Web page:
Scandal of Paris’s shoddy Philharmonie

When the new Philharmonie hall opened in January the architect Jean Nouvel asked for his name to be removed as many of its intended features had been omitted or left unfinished. He also boycotted the opening.

Two months later, Finnish journalist Janne Koskinen visited the hall and found continued shoddiness and dereliction, which he has posted on his blog, among them:

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– uncovered plaster in public areas

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– unfinished joinery

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– parts of the interior held together by scaffold.

For shame.

 

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  • Shoddy. Really. Did this “journalist” actually visit the inside of the building, not just the main hall? Did he take the trouble of contacting the persons actually responsible for building the thing and having to cope with the whims of an impossible architect? Yes, the hall is unfinished and it shows, but there’s nothing shoddy about the construction. “Parts of the interior held together by scaffold.” Really? Do you believe the hall would crumble if they took it away? Are you actually aware how it’s constructed?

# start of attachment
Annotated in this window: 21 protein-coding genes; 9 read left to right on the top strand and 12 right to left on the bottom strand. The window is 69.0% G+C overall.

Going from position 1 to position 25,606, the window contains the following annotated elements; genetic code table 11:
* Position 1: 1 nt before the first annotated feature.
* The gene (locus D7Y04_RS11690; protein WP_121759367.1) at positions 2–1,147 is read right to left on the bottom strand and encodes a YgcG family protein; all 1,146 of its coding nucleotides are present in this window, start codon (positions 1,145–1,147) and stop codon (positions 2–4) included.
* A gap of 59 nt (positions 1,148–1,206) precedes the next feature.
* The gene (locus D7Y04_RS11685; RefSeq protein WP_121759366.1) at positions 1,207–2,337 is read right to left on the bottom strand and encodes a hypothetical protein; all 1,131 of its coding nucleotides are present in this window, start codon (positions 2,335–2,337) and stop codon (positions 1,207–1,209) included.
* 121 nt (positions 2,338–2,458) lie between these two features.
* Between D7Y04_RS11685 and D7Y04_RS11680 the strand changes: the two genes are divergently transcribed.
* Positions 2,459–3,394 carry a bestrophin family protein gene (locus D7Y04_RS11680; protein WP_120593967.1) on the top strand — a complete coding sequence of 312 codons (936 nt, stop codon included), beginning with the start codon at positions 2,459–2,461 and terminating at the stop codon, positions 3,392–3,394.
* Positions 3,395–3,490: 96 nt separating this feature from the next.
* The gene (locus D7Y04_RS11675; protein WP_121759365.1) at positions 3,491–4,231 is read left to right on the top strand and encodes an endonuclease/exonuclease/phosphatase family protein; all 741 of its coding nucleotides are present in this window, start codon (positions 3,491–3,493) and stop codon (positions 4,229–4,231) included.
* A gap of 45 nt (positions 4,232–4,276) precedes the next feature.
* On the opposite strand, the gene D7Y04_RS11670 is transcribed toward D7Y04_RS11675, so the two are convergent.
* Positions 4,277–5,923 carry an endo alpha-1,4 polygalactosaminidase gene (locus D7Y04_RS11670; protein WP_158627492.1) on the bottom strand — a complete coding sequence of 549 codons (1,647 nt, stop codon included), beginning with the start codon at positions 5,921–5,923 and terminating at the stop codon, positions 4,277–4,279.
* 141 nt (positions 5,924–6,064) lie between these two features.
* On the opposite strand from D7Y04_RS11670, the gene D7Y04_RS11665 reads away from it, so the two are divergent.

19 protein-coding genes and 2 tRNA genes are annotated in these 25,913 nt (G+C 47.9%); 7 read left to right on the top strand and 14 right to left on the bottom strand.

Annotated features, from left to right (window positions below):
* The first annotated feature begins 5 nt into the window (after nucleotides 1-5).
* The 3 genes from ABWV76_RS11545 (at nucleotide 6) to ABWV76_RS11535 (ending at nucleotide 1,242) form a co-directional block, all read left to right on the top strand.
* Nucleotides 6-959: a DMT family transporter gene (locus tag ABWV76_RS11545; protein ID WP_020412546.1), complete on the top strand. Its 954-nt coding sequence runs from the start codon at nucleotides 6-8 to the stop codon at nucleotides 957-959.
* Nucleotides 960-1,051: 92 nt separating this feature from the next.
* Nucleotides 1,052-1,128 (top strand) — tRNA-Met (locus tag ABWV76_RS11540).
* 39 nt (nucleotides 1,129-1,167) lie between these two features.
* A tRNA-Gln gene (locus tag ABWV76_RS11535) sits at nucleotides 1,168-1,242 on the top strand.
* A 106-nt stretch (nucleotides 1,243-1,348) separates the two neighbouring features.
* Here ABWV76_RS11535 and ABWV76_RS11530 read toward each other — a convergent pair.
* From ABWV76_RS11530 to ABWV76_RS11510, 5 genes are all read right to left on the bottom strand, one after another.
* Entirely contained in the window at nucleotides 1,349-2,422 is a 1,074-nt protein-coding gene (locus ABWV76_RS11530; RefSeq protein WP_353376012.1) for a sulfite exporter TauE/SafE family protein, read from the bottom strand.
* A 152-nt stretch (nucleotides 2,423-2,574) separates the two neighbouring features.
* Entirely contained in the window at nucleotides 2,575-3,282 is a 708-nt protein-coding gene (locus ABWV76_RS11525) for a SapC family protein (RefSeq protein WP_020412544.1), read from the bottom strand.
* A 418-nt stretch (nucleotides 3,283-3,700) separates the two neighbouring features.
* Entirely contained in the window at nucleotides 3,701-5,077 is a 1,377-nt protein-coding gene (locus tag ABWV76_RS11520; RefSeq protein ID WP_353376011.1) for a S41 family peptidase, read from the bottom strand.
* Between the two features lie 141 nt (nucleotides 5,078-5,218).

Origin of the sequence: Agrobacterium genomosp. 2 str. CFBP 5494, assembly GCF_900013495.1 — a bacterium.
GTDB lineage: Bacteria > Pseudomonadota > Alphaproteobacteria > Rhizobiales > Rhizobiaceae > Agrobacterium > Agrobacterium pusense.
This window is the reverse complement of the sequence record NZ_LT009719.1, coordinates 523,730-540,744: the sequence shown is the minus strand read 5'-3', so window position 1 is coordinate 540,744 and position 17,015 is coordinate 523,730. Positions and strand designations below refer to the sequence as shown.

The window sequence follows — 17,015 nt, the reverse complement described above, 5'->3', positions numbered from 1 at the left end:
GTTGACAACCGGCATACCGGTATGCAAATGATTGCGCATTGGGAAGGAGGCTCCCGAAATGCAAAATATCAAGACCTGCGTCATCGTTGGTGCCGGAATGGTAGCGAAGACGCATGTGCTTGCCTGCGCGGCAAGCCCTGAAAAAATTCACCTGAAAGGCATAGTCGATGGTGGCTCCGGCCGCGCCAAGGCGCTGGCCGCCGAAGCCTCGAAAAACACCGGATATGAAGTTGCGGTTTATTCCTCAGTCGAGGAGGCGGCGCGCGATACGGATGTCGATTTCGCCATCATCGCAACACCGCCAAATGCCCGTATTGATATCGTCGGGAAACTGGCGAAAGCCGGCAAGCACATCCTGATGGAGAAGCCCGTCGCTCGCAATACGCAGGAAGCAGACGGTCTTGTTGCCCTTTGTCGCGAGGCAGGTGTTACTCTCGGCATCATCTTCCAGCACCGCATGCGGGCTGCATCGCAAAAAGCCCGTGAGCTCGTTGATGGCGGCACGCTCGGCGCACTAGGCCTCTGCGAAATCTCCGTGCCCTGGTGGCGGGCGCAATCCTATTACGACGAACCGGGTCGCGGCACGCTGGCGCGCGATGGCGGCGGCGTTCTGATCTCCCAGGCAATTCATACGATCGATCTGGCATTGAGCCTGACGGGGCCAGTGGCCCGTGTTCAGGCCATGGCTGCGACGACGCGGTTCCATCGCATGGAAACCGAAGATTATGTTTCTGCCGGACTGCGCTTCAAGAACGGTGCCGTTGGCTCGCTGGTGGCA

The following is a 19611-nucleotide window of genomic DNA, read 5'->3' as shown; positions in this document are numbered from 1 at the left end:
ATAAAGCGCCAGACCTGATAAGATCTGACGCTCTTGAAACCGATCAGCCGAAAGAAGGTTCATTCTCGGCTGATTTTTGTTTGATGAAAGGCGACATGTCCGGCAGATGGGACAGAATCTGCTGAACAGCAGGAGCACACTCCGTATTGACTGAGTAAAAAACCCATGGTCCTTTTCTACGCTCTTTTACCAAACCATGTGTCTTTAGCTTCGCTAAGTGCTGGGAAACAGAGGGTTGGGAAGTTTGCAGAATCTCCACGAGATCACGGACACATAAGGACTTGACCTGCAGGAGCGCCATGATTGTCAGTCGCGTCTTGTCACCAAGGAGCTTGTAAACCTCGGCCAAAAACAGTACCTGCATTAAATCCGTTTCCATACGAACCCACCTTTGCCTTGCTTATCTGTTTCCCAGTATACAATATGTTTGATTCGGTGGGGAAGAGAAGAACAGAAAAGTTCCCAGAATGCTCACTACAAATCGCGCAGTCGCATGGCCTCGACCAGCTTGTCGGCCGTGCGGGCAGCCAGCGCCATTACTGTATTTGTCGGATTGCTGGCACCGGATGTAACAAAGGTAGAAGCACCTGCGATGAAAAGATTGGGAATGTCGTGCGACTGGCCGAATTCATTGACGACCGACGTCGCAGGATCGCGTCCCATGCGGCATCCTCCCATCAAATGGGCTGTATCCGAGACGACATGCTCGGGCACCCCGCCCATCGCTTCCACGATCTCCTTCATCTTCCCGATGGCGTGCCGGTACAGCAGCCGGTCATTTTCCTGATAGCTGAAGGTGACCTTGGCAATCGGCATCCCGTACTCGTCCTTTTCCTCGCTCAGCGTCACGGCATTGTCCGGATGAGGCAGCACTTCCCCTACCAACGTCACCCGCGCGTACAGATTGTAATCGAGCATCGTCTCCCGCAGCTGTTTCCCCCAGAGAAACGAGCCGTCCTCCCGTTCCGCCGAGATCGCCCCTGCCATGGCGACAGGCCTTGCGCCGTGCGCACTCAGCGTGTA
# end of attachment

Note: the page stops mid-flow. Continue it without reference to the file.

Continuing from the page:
A very cheap shot, this one.

    • It’s always the “impossible architect,” that is to blame if anyone on the construction team is assessing blame. Every building built is a huge custom designed product with plenty of blame to go around and rarely one party entirely at fault. But, this new Philharmonie Hall, it seems, may have more blame to share than most such projects.

  • Performing arts buildings are very complex and exacting in terms of construction. There are many specialist construction techniques, materials and products that go into these facilities. The opening date is often set before construction starts. A slip-up due to weather, unforeseen site conditions, changes by client or owner, delays in receiving specialist products from the manufacturer can throw the schedule resulting in a mad rush to complete the facility in time for opening night. Errors and unfinished work remain after the posh gowns and penguin suits leave after the gala performance.

    It is not uncommon for there to be a period of several months of ‘punch list’ items to be repaired or corrected by the installing contractor as a result of trying to complete the project ‘on schedule’. Yes, there also are examples of ‘shoddy’ workmanship that one might think to be an ‘after wine’ lunch work period.

    What this journalist noted is not an uncommon condition for such a technically complex facility and are certainly representative of some of the performing arts projects I have worked on as an acoustician.

    I will be visiting this hall in October as part of a concert hall design conference at the Philharmonie.

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